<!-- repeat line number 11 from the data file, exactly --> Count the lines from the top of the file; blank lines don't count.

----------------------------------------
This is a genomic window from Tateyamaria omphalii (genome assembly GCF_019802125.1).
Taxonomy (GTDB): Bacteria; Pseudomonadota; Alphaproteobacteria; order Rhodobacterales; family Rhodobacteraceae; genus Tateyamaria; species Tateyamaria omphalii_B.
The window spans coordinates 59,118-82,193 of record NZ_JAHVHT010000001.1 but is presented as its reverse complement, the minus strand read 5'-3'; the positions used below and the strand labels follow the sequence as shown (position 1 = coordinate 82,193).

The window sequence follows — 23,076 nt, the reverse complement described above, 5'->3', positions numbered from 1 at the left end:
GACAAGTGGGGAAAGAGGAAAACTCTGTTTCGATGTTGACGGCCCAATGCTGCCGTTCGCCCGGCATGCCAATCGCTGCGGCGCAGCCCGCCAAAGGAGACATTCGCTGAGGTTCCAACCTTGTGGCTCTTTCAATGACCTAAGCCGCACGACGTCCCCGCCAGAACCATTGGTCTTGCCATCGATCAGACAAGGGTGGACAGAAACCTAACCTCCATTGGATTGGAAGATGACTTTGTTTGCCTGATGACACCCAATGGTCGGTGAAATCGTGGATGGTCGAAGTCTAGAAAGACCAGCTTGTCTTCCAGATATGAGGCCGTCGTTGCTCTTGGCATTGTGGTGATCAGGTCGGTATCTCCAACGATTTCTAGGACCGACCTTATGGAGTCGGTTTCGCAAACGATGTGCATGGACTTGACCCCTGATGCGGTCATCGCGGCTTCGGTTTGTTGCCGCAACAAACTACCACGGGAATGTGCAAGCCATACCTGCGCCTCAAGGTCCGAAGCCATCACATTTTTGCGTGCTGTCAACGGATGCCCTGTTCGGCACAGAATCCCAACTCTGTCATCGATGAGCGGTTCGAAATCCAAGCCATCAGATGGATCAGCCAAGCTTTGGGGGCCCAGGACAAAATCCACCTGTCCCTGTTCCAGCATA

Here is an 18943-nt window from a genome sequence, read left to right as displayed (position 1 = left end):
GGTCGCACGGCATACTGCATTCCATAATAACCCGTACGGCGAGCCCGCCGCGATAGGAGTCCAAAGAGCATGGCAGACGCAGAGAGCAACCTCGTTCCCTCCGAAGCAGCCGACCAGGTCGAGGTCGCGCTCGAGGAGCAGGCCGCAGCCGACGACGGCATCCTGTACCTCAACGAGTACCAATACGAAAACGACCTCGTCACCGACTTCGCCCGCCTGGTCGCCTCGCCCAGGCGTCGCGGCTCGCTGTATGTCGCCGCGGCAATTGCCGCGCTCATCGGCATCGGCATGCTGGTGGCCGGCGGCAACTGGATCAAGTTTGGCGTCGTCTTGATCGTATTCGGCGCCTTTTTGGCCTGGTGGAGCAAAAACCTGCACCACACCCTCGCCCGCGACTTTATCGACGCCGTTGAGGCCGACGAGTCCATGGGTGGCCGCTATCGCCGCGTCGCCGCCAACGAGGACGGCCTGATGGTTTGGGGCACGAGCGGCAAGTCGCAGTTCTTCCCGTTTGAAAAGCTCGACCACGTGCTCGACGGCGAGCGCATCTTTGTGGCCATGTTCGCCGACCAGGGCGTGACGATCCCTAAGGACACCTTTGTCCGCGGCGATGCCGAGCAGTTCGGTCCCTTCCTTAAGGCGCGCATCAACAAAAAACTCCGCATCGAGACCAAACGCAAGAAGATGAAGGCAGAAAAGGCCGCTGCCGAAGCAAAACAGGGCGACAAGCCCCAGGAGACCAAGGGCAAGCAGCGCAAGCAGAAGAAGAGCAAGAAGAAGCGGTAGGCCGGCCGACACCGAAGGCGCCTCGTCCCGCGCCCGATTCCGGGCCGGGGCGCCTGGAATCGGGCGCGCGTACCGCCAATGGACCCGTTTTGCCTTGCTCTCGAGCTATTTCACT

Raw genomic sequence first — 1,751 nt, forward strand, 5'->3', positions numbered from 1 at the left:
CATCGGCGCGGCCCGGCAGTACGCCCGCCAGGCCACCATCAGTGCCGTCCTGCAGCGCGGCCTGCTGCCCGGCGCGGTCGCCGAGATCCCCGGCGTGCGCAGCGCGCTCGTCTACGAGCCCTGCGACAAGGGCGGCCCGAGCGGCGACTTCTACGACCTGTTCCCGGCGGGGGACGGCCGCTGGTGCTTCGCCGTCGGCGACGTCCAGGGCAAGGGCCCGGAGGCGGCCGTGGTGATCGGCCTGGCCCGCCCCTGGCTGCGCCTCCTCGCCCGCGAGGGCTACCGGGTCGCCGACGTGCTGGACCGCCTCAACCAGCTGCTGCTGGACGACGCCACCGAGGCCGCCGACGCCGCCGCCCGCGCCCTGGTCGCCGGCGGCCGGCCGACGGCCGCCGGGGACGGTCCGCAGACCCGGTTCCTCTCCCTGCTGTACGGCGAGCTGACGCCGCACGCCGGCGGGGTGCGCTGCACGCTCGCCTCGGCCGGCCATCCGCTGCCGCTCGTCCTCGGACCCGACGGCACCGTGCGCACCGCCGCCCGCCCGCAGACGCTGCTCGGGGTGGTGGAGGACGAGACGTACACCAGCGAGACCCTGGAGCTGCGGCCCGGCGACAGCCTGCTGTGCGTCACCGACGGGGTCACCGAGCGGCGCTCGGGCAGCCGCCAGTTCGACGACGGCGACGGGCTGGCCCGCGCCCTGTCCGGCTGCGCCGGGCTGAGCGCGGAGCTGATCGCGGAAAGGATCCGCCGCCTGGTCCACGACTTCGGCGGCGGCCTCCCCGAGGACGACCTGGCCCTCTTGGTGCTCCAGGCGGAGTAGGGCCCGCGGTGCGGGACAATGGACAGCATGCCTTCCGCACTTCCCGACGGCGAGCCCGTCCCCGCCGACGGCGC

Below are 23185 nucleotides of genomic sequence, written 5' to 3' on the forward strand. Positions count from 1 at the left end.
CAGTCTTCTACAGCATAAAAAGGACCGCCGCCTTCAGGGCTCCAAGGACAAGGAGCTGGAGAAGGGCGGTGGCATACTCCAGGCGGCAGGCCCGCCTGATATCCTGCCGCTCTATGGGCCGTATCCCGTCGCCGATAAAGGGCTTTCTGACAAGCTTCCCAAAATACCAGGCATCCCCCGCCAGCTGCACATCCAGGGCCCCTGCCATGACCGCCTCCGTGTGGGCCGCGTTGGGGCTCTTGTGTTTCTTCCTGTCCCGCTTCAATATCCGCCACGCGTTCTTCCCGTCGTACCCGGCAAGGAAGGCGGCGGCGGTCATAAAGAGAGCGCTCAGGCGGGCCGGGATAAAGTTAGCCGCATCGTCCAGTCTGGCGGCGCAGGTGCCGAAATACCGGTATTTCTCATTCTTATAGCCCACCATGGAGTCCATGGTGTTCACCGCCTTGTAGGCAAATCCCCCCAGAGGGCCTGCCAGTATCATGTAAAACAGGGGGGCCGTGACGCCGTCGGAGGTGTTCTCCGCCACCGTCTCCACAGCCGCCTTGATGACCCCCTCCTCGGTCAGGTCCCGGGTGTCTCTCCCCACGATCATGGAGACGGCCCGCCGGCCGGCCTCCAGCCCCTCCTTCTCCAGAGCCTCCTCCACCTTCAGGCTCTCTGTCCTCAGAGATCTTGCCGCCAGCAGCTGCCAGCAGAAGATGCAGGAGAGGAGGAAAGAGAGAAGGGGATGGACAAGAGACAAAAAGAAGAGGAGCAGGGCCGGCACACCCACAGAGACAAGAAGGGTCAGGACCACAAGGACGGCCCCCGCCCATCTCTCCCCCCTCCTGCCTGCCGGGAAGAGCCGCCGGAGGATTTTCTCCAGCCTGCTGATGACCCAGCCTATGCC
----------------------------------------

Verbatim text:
CAGTCTTCTACAGCATAAAAAGGACCGCCGCCTTCAGGGCTCCAAGGACAAGGAGCTGGAGAAGGGCGGTGGCATACTCCAGGCGGCAGGCCCGCCTGATATCCTGCCGCTCTATGGGCCGTATCCCGTCGCCGATAAAGGGCTTTCTGACAAGCTTCCCAAAATACCAGGCATCCCCCGCCAGCTGCACATCCAGGGCCCCTGCCATGACCGCCTCCGTGTGGGCCGCGTTGGGGCTCTTGTGTTTCTTCCTGTCCCGCTTCAATATCCGCCACGCGTTCTTCCCGTCGTACCCGGCAAGGAAGGCGGCGGCGGTCATAAAGAGAGCGCTCAGGCGGGCCGGGATAAAGTTAGCCGCATCGTCCAGTCTGGCGGCGCAGGTGCCGAAATACCGGTATTTCTCATTCTTATAGCCCACCATGGAGTCCATGGTGTTCACCGCCTTGTAGGCAAATCCCCCCAGAGGGCCTGCCAGTATCATGTAAAACAGGGGGGCCGTGACGCCGTCGGAGGTGTTCTCCGCCACCGTCTCCACAGCCGCCTTGATGACCCCCTCCTCGGTCAGGTCCCGGGTGTCTCTCCCCACGATCATGGAGACGGCCCGCCGGCCGGCCTCCAGCCCCTCCTTCTCCAGAGCCTCCTCCACCTTCAGGCTCTCTGTCCTCAGAGATCTTGCCGCCAGCAGCTGCCAGCAGAAGATGCAGGAGAGGAGGAAAGAGAGAAGGGGATGGACAAGAGACAAAAAGAAGAGGAGCAGGGCCGGCACACCCACAGAGACAAGAAGGGTCAGGACCACAAGGACGGCCCCCGCCCATCTCTCCCCCCTCCTGCCTGCCGGGAAGAGCCGCCGGAGGATTTTCTCCAGCCTGCTGATGACCCAGCCTATGCC